Yes, Bob. There is innovation in print: A micro magazine called Abe’s PennyMay 20, 2009
Innovation in print is well, alive and kicking. Abe’s Penny: A micro magazine created by Anna and Tess Knoebel, is the latest of such innovation. Each volume of Abe’s Penny “contains four postcards that subscribers receive one by one, once per week, for one month. Each postcard features an image and a few lines of text. The full set of four postcards is a full story.”
This new magazine caught my attention and provided a nice answer to my friend Bob Sacks who spoke earlier in the week in Colorado and defined the word magazine as anything but ink on paper. So, Bob, read my interview with Anna Knoebel and, please, come down from you high horse and discover the beauties (and money making) advantages of ink on paper. (By the way Bob, can you name ten magazines with no ink on paper editions that are making any considerable amount of money? I can name hundreds if not thousands of ink on paper magazines that are making a lot of money, even in this depressed economy).
Well, enough of Bob and plenty of Anna and her Abe’s Penny. I asked Anna:
SH: What was the idea behind Abe’s Penny?
AK: Why does anyone start a magazine? The idea definitely didn’t start with, “Let’s figure out a way to sell advertising.” We were looking for a way to communicate. Abe’s Penny starts a conversation. First, between the artist and the writer, then between the result of their work and the person who reads it.
SH: In this age of digital and digital social networks, what do you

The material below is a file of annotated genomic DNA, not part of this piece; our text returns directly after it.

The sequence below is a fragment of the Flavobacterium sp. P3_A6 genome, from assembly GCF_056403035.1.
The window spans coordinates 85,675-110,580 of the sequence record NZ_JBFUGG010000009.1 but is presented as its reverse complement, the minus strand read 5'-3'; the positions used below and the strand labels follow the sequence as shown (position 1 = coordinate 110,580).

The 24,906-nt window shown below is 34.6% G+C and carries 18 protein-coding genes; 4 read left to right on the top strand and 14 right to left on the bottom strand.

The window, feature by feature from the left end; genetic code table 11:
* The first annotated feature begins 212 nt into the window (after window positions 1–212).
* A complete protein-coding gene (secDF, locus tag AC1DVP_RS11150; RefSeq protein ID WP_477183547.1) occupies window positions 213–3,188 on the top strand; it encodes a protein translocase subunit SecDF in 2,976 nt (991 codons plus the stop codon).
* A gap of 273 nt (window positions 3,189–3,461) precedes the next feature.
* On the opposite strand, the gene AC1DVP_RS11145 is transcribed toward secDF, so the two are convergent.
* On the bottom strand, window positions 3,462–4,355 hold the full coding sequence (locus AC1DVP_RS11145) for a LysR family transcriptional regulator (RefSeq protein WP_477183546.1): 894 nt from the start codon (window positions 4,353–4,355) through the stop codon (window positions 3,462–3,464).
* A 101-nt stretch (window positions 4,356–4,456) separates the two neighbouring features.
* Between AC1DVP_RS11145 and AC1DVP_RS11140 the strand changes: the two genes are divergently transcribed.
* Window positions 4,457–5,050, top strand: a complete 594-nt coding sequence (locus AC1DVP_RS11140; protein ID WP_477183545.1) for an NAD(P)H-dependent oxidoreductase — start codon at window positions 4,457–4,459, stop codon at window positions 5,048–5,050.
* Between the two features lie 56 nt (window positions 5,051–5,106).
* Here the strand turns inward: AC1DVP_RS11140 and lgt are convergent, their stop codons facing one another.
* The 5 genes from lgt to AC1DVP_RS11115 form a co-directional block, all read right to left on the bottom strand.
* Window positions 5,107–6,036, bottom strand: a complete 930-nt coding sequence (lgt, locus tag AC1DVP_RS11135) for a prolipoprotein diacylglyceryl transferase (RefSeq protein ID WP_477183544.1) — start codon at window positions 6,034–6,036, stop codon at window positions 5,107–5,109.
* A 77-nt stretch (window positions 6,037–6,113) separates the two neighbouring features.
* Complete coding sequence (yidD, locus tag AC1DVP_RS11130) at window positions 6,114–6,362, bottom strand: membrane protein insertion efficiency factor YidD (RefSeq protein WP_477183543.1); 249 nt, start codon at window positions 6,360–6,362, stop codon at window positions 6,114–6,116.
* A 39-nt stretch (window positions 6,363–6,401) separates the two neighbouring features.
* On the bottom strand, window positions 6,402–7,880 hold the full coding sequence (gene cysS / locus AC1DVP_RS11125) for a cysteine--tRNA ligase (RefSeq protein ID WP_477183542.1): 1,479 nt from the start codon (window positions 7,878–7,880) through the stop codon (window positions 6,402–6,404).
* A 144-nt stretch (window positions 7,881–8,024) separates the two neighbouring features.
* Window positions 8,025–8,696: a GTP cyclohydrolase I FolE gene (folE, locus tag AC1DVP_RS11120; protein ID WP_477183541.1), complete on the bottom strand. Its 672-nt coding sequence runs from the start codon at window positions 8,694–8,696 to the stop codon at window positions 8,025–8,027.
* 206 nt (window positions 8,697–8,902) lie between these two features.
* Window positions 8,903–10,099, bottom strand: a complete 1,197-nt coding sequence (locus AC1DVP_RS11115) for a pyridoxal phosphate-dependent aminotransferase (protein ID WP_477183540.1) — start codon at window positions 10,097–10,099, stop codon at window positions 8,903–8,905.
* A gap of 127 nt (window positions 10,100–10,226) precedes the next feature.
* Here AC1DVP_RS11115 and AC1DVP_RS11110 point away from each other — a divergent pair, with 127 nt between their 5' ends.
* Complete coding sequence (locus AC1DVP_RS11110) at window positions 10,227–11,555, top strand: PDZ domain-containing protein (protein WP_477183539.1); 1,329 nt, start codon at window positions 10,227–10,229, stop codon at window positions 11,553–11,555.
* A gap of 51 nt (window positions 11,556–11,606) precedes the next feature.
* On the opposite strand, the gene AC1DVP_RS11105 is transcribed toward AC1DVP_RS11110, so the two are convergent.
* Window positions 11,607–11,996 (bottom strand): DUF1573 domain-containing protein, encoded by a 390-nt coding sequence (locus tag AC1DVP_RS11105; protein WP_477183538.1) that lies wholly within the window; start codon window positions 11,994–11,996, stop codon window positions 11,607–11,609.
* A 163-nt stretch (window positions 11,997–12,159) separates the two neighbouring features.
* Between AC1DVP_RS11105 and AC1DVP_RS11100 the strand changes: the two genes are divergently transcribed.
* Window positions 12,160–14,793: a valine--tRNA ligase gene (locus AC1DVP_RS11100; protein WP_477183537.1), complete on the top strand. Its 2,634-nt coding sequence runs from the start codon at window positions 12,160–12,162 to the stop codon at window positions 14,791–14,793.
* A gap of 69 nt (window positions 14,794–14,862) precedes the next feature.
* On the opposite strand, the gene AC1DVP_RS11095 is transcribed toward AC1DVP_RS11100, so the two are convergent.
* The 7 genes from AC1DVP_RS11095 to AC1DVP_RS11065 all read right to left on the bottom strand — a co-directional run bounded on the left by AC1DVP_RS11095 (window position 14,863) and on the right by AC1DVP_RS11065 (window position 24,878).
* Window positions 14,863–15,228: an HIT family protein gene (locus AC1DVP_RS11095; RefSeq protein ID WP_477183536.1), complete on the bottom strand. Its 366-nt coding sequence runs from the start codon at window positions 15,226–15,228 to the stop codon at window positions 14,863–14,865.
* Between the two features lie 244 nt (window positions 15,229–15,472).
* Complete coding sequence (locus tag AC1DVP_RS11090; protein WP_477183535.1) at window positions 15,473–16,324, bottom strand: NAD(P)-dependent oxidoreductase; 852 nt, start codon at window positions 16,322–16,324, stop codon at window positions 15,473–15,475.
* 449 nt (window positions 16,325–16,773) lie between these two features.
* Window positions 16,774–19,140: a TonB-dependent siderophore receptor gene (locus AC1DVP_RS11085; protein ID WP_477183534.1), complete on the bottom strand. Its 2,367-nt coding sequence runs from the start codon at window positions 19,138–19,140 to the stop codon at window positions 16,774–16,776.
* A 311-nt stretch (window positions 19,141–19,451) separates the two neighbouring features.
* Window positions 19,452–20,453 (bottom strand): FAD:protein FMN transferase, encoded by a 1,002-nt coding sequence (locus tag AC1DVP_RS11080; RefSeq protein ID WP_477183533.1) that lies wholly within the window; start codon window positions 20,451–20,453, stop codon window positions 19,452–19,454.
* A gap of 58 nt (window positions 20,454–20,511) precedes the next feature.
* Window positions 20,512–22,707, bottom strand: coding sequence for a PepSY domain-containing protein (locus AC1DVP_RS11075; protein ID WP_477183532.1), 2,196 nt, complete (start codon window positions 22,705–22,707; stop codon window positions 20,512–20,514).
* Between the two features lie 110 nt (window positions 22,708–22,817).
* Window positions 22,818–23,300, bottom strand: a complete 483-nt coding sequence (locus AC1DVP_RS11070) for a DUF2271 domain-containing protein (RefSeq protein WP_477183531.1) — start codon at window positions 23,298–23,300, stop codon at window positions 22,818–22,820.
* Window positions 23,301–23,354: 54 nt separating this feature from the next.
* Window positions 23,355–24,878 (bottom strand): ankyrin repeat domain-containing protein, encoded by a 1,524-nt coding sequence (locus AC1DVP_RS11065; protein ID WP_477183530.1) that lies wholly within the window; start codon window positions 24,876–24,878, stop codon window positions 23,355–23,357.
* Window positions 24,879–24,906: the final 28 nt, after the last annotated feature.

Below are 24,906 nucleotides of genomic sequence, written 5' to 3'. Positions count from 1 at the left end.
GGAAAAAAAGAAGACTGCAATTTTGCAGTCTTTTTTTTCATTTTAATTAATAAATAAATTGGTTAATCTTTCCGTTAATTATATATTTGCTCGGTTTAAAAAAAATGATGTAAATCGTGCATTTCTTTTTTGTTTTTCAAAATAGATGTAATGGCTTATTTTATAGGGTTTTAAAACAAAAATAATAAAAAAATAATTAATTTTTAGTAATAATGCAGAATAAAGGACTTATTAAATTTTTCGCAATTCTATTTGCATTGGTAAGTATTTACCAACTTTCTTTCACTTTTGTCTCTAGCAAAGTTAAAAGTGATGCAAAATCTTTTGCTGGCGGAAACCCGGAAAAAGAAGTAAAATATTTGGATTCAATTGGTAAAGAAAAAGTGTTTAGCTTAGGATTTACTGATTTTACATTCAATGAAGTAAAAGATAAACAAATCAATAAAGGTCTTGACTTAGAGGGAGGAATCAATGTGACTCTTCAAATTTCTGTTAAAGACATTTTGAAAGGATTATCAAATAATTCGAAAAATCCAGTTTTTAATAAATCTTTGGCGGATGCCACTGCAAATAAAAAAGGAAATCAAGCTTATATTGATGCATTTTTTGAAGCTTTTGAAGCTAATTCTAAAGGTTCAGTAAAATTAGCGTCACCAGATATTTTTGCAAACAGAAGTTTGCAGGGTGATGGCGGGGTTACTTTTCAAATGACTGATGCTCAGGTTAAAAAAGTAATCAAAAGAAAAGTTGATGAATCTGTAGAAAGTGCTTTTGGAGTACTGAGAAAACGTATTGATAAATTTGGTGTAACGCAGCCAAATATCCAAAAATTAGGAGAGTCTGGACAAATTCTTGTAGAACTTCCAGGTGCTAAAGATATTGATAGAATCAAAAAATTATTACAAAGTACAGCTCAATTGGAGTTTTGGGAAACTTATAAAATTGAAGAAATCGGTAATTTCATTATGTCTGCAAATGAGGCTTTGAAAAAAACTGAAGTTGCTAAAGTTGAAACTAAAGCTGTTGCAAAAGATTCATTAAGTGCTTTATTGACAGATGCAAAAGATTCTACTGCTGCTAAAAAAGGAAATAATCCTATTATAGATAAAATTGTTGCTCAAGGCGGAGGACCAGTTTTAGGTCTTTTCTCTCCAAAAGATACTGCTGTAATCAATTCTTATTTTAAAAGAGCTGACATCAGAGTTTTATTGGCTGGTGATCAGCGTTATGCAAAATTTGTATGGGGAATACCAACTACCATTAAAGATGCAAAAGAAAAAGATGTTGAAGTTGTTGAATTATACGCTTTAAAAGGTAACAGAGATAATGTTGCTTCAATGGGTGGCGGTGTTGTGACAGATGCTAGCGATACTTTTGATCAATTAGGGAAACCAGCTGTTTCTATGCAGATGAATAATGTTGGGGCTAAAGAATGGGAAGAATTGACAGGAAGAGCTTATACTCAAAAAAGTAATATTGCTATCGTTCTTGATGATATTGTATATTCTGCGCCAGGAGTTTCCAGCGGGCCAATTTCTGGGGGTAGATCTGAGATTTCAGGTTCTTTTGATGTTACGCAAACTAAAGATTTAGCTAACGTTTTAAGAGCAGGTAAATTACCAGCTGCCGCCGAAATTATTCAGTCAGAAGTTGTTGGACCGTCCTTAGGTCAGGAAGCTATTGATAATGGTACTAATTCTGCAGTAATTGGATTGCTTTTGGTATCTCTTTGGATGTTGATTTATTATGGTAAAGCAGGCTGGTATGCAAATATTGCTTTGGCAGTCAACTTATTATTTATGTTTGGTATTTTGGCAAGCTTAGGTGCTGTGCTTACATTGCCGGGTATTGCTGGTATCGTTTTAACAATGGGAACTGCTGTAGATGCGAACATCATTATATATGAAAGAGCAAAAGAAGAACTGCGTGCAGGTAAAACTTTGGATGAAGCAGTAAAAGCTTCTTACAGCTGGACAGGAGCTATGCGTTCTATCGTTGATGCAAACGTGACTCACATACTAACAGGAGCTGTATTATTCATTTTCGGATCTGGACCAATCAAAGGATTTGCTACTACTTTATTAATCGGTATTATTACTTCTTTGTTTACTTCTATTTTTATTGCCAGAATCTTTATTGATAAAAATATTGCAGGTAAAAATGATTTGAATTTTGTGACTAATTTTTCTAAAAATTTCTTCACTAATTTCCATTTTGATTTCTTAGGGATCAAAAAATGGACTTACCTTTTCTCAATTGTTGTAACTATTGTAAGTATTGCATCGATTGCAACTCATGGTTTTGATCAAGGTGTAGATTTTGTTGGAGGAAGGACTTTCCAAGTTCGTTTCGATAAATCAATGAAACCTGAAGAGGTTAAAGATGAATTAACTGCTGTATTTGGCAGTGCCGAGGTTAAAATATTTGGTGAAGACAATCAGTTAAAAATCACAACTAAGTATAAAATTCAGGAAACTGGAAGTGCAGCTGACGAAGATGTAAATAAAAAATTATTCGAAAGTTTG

expect to achieve with Abe’s Penny and how do you propose to do that?
AK: Our current aim is simple: to pursue the dialogue. Of course, any print publication competes with online, but we’ve received such positive feedback. People still want tangible things. Another really positive result of starting Abe’s Penny has been discovering communities of people working to preserve letter writing / mail art: Postcrossing, The Letter Writers Alliance, PodPost, etc.
SH: Is there future for print or you are just “yet another crazy print lover”?
AK: We don’t consider ourselves fanatical about print. It’s more about recognizing a common desire to share experiences, and then providing space — in our case a postcard — where those experiences can be shared. It’s nothing new. It doesn’t matter whether you find it online, in something you hold, in people you meet, but it matters that you find it. Is there a future for print? Books have been around since something like 2400 BC. Seems like print will last.